We consider an unregulated incumbent who owns a broadband infrastructure and decides on how much access to provide to a potential entrant. The level of access determines the amount of investment the entrant needs to undertake to enter the market, and the intensity of post-entry competition. We show that the equilibrium level of access is higher when the sensitivity of product differentiation to the level of access is lower, and when the investment cost is higher. We also show that the incumbent sets a suboptimally low (high) level of access if the degree of service differentiation is sufficiently high (low).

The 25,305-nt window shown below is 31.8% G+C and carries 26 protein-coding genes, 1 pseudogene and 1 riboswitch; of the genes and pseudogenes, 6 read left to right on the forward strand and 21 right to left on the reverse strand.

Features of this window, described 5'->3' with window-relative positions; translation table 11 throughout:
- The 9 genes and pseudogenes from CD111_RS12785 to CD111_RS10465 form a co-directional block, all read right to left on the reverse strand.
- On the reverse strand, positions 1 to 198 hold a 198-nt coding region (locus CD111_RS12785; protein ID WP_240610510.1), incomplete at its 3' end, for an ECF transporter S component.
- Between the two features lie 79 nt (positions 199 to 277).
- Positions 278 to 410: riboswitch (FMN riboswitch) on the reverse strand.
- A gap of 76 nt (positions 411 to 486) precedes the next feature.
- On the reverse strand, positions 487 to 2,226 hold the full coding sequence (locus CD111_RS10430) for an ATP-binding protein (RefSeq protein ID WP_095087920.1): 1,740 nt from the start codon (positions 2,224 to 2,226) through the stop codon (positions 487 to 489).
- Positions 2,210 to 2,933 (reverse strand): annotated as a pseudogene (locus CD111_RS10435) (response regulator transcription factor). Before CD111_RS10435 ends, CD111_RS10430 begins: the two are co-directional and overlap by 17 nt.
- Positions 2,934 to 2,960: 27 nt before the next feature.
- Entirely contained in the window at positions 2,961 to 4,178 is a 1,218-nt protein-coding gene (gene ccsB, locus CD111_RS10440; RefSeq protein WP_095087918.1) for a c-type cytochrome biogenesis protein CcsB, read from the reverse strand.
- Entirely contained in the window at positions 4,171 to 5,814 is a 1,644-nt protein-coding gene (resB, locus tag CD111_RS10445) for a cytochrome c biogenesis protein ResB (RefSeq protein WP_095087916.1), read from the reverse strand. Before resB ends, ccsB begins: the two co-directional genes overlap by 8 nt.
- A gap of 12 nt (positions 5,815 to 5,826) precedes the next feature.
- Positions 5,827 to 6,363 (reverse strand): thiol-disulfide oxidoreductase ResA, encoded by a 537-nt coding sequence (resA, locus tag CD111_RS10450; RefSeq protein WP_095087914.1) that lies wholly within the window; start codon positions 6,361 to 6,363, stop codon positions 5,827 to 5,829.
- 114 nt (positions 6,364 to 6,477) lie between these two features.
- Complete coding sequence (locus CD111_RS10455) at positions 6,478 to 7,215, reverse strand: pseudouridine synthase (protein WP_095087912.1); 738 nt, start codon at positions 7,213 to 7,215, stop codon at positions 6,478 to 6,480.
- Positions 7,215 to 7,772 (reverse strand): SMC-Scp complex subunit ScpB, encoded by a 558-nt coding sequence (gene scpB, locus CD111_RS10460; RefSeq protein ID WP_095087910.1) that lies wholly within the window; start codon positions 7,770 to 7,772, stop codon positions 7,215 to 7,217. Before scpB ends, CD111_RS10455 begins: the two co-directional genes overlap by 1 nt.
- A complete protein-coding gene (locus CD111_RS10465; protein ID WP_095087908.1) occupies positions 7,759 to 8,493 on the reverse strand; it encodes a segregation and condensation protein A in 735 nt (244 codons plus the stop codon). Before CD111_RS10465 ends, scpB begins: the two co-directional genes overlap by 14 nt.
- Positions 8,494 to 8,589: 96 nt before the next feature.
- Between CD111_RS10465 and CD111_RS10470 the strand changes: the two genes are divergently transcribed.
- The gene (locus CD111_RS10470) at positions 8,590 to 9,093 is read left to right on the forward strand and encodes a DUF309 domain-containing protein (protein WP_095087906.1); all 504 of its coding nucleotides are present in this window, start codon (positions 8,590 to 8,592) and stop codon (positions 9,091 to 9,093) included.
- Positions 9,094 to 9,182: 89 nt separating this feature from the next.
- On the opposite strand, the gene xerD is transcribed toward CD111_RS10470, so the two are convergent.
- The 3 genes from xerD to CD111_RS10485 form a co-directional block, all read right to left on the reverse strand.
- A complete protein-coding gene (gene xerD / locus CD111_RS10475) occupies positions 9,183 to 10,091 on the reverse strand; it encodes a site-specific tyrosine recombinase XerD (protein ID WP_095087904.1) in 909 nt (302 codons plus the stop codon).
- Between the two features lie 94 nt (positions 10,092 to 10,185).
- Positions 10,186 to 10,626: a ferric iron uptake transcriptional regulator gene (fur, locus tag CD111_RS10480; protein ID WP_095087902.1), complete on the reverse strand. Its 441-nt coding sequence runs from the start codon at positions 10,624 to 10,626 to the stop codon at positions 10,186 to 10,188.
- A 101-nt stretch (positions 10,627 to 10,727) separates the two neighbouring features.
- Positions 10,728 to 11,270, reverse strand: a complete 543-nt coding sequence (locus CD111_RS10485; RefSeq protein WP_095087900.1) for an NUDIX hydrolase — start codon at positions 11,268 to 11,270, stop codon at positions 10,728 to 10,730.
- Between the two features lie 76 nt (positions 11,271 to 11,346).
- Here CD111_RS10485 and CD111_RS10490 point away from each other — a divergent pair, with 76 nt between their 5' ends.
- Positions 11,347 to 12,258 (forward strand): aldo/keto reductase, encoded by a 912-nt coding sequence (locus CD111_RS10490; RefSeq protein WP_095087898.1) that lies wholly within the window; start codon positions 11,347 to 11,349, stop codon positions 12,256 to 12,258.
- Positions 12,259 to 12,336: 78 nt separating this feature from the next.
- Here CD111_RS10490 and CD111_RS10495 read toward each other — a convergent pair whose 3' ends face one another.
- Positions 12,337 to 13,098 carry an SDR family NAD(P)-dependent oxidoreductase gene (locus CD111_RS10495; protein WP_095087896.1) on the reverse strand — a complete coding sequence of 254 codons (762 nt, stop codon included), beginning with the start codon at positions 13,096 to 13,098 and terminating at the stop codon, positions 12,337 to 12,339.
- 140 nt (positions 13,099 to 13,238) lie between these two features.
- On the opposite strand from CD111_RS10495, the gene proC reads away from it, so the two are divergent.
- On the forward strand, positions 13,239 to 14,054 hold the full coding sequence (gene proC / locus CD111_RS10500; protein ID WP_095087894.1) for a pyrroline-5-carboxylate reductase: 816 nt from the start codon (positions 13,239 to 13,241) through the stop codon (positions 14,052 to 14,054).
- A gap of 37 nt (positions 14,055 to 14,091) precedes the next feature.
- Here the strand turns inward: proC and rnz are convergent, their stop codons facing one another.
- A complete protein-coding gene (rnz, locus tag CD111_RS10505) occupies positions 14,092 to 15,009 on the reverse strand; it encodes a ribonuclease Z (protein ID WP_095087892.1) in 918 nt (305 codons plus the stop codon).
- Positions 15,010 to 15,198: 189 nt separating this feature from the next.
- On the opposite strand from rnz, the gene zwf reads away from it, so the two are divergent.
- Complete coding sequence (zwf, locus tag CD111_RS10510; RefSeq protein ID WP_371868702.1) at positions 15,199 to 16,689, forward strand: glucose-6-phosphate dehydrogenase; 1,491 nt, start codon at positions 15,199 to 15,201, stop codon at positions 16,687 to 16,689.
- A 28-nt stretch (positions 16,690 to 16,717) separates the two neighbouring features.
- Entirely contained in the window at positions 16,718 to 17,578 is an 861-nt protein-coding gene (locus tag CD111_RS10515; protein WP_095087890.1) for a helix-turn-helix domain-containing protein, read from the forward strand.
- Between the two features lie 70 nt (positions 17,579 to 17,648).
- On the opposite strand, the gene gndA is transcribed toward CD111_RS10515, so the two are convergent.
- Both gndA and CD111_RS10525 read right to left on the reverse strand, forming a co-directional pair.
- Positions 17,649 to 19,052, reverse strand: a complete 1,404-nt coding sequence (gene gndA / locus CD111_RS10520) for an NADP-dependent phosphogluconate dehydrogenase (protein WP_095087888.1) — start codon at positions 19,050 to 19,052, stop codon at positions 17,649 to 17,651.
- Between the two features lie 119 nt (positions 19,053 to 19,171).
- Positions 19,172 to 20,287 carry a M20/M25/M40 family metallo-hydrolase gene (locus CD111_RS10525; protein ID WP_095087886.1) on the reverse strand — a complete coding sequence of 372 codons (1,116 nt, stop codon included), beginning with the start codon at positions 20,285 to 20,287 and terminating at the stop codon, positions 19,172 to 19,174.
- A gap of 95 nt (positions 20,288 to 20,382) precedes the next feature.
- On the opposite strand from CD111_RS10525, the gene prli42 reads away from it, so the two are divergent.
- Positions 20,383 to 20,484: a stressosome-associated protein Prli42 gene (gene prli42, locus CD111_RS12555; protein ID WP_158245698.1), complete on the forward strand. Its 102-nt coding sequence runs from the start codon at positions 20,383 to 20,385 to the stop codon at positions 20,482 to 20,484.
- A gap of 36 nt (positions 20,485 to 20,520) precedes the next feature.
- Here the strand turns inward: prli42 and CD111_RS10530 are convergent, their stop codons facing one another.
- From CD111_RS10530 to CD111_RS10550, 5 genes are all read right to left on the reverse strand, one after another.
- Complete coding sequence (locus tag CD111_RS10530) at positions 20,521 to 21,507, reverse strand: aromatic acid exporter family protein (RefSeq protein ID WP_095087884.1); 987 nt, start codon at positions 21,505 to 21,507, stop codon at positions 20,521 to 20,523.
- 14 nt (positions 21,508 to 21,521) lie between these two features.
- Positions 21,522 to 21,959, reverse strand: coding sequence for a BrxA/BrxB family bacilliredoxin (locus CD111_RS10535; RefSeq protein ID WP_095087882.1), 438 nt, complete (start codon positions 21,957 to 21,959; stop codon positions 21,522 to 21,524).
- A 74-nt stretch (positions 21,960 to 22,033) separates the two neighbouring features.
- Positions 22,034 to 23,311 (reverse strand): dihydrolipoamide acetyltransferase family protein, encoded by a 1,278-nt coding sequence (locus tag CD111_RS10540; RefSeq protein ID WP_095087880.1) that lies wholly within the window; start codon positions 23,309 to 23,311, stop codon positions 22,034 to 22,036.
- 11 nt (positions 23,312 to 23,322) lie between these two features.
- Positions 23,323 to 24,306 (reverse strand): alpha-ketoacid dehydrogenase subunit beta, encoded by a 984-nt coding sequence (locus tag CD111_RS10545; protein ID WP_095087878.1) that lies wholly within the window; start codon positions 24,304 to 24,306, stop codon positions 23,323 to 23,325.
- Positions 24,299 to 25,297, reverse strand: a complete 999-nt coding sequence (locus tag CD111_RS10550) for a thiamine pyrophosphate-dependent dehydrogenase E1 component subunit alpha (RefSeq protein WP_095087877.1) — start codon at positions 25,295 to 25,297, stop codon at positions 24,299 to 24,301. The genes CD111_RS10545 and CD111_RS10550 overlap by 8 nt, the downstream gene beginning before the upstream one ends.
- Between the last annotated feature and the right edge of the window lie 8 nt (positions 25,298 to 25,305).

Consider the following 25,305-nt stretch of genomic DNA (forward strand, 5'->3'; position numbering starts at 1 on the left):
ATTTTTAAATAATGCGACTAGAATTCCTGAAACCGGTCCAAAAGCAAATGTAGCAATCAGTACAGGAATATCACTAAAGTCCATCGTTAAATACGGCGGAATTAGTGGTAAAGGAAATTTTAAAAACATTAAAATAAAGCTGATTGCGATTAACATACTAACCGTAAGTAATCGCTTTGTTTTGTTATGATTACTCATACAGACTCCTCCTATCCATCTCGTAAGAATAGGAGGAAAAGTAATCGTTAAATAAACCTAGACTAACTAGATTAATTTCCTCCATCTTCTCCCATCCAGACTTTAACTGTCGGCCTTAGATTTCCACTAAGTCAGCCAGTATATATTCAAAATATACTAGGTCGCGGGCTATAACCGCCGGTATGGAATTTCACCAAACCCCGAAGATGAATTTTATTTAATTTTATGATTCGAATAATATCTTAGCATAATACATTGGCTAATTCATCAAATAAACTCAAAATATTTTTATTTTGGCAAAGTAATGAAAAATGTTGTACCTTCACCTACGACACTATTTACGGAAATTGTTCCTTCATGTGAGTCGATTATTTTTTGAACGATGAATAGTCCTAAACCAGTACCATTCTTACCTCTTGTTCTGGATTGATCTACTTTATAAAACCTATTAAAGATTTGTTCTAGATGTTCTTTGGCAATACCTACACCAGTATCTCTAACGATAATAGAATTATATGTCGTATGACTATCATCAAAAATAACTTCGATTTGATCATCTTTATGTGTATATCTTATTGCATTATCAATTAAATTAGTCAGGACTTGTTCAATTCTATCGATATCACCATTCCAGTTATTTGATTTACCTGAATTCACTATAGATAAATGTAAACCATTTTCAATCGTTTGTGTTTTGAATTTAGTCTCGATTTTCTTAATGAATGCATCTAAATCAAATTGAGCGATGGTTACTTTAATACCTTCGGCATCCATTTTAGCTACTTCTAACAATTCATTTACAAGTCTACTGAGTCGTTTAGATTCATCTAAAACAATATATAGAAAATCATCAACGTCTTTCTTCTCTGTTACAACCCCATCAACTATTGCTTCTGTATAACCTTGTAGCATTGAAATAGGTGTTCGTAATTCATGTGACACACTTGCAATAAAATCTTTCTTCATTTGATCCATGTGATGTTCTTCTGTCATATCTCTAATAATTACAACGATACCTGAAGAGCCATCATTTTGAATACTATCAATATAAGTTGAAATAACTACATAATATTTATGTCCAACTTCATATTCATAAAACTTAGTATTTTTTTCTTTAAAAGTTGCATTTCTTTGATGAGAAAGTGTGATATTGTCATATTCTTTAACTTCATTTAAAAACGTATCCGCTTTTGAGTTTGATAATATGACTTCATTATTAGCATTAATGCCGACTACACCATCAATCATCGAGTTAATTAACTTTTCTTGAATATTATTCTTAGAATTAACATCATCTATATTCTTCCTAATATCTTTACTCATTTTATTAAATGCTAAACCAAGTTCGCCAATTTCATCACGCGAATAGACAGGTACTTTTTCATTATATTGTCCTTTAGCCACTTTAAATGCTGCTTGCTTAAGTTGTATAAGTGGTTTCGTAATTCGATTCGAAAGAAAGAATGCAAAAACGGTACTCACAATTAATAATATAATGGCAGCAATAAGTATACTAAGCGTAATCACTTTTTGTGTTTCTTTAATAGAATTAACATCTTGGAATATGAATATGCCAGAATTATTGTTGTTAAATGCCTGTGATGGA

Bourreau, Marc, and Pinar Dogan. "Level of Access and Competition in Broadband Markets." Review of Network Economics 11.1 (March 2012): published online.